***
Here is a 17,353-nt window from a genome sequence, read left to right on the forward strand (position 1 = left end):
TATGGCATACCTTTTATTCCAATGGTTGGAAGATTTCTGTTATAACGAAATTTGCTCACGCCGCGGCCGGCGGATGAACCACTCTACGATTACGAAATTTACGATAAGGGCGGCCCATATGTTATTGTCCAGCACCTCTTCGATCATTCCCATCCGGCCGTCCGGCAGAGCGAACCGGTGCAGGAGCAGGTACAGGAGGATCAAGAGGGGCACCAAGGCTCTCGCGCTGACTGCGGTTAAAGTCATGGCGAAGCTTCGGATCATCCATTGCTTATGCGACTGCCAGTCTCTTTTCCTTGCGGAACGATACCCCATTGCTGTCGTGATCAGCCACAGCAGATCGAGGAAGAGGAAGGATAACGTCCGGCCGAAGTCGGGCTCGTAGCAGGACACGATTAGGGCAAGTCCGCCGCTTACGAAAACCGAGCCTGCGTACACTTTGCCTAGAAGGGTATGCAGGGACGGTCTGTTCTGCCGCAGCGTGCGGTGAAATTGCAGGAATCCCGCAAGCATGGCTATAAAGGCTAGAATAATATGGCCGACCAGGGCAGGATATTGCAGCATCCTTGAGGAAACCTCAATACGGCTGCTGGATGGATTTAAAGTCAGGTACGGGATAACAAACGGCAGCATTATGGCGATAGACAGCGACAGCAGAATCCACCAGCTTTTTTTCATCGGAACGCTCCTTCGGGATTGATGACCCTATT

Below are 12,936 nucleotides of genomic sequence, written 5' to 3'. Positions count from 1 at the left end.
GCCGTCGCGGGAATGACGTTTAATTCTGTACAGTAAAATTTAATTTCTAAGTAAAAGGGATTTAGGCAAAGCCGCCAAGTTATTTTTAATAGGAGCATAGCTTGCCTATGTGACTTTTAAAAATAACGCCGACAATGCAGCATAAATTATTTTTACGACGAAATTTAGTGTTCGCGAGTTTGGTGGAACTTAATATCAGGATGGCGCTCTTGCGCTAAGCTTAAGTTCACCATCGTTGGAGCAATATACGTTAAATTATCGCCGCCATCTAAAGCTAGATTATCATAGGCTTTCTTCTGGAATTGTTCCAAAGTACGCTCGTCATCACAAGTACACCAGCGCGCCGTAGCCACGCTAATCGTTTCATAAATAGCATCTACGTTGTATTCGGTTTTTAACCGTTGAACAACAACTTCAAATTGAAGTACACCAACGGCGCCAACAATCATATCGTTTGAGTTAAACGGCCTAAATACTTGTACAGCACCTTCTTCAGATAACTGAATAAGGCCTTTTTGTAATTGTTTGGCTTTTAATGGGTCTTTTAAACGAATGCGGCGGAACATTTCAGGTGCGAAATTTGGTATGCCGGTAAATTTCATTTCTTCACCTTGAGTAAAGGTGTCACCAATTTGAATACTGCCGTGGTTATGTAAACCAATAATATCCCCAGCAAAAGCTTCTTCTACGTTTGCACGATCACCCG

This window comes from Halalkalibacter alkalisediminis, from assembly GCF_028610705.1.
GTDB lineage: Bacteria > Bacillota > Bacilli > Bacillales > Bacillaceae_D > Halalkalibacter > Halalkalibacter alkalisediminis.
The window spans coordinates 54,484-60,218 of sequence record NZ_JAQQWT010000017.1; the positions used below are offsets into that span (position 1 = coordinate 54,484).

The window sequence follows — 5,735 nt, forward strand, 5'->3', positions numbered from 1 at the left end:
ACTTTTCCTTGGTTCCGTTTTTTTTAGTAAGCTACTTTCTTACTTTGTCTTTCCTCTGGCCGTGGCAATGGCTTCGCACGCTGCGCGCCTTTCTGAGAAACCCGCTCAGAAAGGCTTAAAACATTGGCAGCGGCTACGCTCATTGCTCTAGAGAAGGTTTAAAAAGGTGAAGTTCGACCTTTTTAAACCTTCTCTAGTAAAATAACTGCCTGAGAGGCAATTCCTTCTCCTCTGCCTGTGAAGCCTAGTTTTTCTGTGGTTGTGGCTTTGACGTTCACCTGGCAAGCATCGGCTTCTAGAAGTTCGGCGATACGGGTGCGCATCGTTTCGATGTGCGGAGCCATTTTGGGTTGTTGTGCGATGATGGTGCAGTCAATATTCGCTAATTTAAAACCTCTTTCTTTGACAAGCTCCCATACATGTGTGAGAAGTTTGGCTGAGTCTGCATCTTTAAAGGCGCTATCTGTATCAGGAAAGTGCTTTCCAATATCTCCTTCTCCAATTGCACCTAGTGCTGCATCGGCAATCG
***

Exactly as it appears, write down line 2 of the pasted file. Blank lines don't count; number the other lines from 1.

TATGGCATACCTTTTATTCCAATGGTTGGAAGATTTCTGTTATAACGAAATTTGCTCACGCCGCGGCCGGCGGATGAACCACTCTACGATTACGAAATTTACGATAAGGGCGGCCCATATGTTATTGTCCAGCACCTCTTCGATCATTCCCATCCGGCCGTCCGGCAGAGCGAACCGGTGCAGGAGCAGGTACAGGAGGATCAAGAGGGGCACCAAGGCTCTCGCGCTGACTGCGGTTAAAGTCATGGCGAAGCTTCGGATCATCCATTGCTTATGCGACTGCCAGTCTCTTTTCCTTGCGGAACGATACCCCATTGCTGTCGTGATCAGCCACAGCAGATCGAGGAAGAGGAAGGATAACGTCCGGCCGAAGTCGGGCTCGTAGCAGGACACGATTAGGGCAAGTCCGCCGCTTACGAAAACCGAGCCTGCGTACACTTTGCCTAGAAGGGTATGCAGGGACGGTCTGTTCTGCCGCAGCGTGCGGTGAAATTGCAGGAATCCCGCAAGCATGGCTATAAAGGCTAGAATAATATGGCCGACCAGGGCAGGATATTGCAGCATCCTTGAGGAAACCTCAATACGGCTGCTGGATGGATTTAAAGTCAGGTACGGGATAACAAACGGCAGCATTATGGCGATAGACAGCGACAGCAGAATCCACCAGCTTTTTTTCATCGGAACGCTCCTTCGGGATTGATGACCCTATT